Strange Brew


Left: Curator Anne Pontégnie and Gagosian's Serena Cattaneo Adorno. Right: Artist Mike Kelley. (All photos: Nicolas Trembley)

Last Thursday evening marked the first time that all three floors of Brussels’s new Wiels Centre for Contemporary Art, two floors of which had been inaugurated last year, would be open. The occasion was Mike Kelley’s first retrospective in Belgium, a confluence of exciting events that led Herman Daled, the museum’s president and an avid collector himself, to announce in his opening speech: “Wiels is born tonight.” Housed in the former buildings of the historic Wielemans-Ceuppens breweries, designed in 1930 by architect Adrien Bloome, the museum is for this show plunged into darkness, Kelley having requested that all the windows be covered. “I’m not an Impressionist,” the artist said. “I don’t need daylight.”

The exhibition, “Educational Complex Onwards: 1995–2008,” borrows its title from one of Kelley’s more famous works: a large-scale model, first shown at Metro Pictures in 1995, that represents the various schools the artist has attended. Many of the exhibited pieces revolve around the author’s themes of autobiography and memory and, according to Anne Pontégnie, the show’s curator, “succeed and respond to one another like episodes in a serial, allowing us to understand the internal development that characterizes the last two decades of Kelley’s works.” On the third floor, “Day Is Done,” a series of video installations based on photographs found in high school yearbooks that was presented two years ago at Gagosian’s branch in Chelsea, New York, was partially reproduced and provided something of a grand finale.

Gagosian had invited about eighty people to that night's exhibition preview and subsequent dinner at the breweries. I asked Pontégnie why she thought opinion concerning Kelley was so effusive, and she deduced it was because he was one of the first artists of his generation to say no to Minimalist aesthetics and, in the process, to work with unusual materials.

Left: Dealer Catherine Bastide and Museion director Corrine Diserens. Right: Wiels president Herman Daled.

“Where’s Mike?” was undoubtedly the question heard most throughout the evening. Mike was indeed there, talking with dealers like Ghislaine Hussenot and with representatives of international institutions who had made the trip to Brussels, including Nicholas Serota of the Tate; Ralph Rugoff of London’s Hayward Gallery; Kasper König of the Museum Ludwig in Cologne; Corinne Diserens, director of the Museion in Bolzano, Italy, which will open in May; Xavier Douroux of the Consortium in Dijon; and Dirk Snauwaert, Wiels director. Most of the works came from private collections—including that of François Pinault (who was absent that night)—with a minority coming from Belgium itself. Still, given the venue, it was hardly surprising that so many Belgian collectors were milling about: Anton and Annick Herbert, Sylvie Winckler, Filiep Libeert, and Bruno Van Lierde (who is building a center for his collection), to name a few.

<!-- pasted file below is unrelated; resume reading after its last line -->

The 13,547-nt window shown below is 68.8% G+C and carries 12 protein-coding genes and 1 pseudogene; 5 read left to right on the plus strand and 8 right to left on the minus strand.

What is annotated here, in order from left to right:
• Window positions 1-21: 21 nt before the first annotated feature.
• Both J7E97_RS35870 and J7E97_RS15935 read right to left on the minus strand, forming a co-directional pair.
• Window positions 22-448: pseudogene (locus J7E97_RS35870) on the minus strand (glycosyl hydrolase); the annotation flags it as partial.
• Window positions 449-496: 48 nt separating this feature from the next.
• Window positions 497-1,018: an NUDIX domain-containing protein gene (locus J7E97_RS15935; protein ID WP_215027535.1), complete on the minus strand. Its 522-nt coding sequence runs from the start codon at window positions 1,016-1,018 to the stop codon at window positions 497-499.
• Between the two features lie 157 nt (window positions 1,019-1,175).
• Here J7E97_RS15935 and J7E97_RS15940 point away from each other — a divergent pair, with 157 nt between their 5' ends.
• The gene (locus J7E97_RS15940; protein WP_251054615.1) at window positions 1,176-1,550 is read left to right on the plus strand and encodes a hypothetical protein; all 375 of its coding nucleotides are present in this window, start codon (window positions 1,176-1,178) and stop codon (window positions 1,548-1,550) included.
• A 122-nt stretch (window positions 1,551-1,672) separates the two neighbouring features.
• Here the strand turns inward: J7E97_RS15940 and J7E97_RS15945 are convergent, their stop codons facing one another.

At the dinner, in the magnificent ceremonial hall of the restaurant located in Brussels’s famous Grande Place, the panic caused by the seating arrangement was quickly resolved when everyone decided to sit wherever they liked. I found myself next to artists William Pope.L, whose show was opening the following day at the Galerie Catherine Bastide, and Pierre Bismuth, who had just come back from a residency in Oslo at Marta Kuzma’s Office for Contemporary Art Norway. Other artists present included Lee Ufan, who was accompanying dealer Micheline Szwajcer, and painter (and Wiels board member) Luc Tuymans.

The evening was relaxed, as everyone chatted over foie gras and an assortment of white fish, with frequent smoke breaks on the terrace. Kelley toasted Pontégnie, noting that he “did it for her,” and everyone applauded. Some decided to leave for one last drink at the famous artist-friendly bar L’Archiduc, but no one seemed set to stay out late, since Friday’s party was expected to attract 700 guests. It would have been 701, but unfortunately, I had to be back in Paris.

Left: Collector Annick Herbert. Right: Artist Luc Tuymans.

Left: Curator Stéphanie Moisdon and Hayward Gallery director Ralph Rugoff. Right: Museum Ludwig director Kasper König.

Left: Artist William Pope.L. Right: Xavier Douroux, director of the Consortium in Dijon.

Left: Dealer Ghislaine Hussenot. Right: Marta Kuzma, director of the Office of Contemporary Art Norway.

Left: Collector Sylvie Winckler with Herman Daled. Right: Tate director Nicholas Serota.